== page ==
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  11.  1
    Looking Beyond Home Shores: Dutch Tolerance at the End of the Seventeenth Century.Luisa Simonutti - 2018 - History of European Ideas 44 (8):1092-1110.
    ABSTRACTThe Dutch history of the golden century, a formula which had effectively imposed this interpretative paradigm well beyond the seventeenth century, has been analysed in a more conscientious manner by more recent historiography. This has tempered the hagiographic reading and confirmed the fact that, in the second half of the century, the question of tolerance had become primarily a political conquest and a value shared by other nations. A supernational, European value, but which had also begun to cross the Atlantic (...)
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  12.  3
    Huygens’ Stargazing Scientists: The Idea of Science in Cosmotheoros.Daniel Špelda - 2018 - History of European Ideas 44 (8):1111-1126.
    ABSTRACTThis paper deals with the book Cosmotheoros, in which Christiaan Huygens presented his concept of a universe made up of many inhabited planets. Recent interpreters of this work have focused especially on cosmological issues presented in the book. Cosmotheoros, however, comprises also various philosophical ideas. In this paper I want to focus on the concept contemplator coeli – stargazer. The stargazer was the embodiment of the philosophical ideal of the contemplative way of life that appeared in classical philosophy and astronomy. (...)
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  13. The Agony of Europe.Jennifer Arnold - 2018 - History of European Ideas 44 (7):952-959.
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  14.  3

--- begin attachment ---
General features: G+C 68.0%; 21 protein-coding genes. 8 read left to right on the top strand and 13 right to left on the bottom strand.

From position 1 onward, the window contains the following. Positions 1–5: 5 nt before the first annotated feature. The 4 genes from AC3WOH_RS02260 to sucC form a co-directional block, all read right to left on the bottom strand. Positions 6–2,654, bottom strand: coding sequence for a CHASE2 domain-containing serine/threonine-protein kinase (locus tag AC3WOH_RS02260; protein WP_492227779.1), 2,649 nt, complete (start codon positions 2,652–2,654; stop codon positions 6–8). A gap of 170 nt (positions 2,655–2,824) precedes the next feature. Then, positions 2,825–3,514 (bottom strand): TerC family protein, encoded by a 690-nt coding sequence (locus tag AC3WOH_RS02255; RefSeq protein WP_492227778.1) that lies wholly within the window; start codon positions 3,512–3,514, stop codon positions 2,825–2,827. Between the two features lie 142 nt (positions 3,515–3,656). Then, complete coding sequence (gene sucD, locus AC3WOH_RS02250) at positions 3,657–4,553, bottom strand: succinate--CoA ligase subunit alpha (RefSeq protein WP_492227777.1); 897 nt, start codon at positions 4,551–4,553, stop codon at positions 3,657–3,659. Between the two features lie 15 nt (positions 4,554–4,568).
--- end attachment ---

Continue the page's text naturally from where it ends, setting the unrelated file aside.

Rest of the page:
Zambrano’s Poetic Reason in the Light of Frankfurtian Critical Theory.Beatriz Caballero Rodríguez - 2018 - History of European Ideas 44 (7):887-898.
    ABSTRACTMaría Zambrano's biggest contribution to intellectual history is, without a doubt, her poetic reason; her unique attempt to overcome the limiting coordinates of the framework of rationality established by the Enlightenment. Having spent forty-five years in exile, the relevance of this Republican thinker has only been acknowledged in recent decades. Since then, the political content of her early work, as well as her engagement with the Republic's cause prior to and during the Spanish Civil War are well known. Nevertheless, although (...)
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  15.  1
    Rethinking the Metaphor of Light: María Zambrano in Dialogue with Jacques Derrida and Hans Blumenberg.María Belén Castañón Moreschi - 2018 - History of European Ideas 44 (7):913-924.
    ABSTRACTThe notion of metaphor has been broadly discussed during the twentieth century as an essential and necessary part of language and history. This article examines the theoretical dialogue that links the centrality of the metaphor of light in the work of María Zambrano with reflections on this topic by Jacques Derrida and Hans Blumenberg. Through various formulations of this metaphor across different works, Zambrano presents the metaphor linked to poetic reason as not reducible to a mere rhetorical ornament or to (...)
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  16. Psychoanalytic Reflections Upon the Work of María Zambrano.Jonathan Davidoff - 2018 - History of European Ideas 44 (7):899-912.
    ABSTRACTThis paper engages in an overdue dialogue amongst some aspects of the thinking of Maria Zambrano and psychoanalytic theory. The discussion focuses on some epistemological and phenomenological ideas that were prevalent in twentieth-century European philosophy. The notion of the real, for instance, is one of the jambs of this comparison, particularly between Zambrano and Jacques Lacan’s ideas. Reflecting upon how Zambrano, Lacan and Freud characterised the origins and limits of the subject and language is testimony of these problems and limits (...)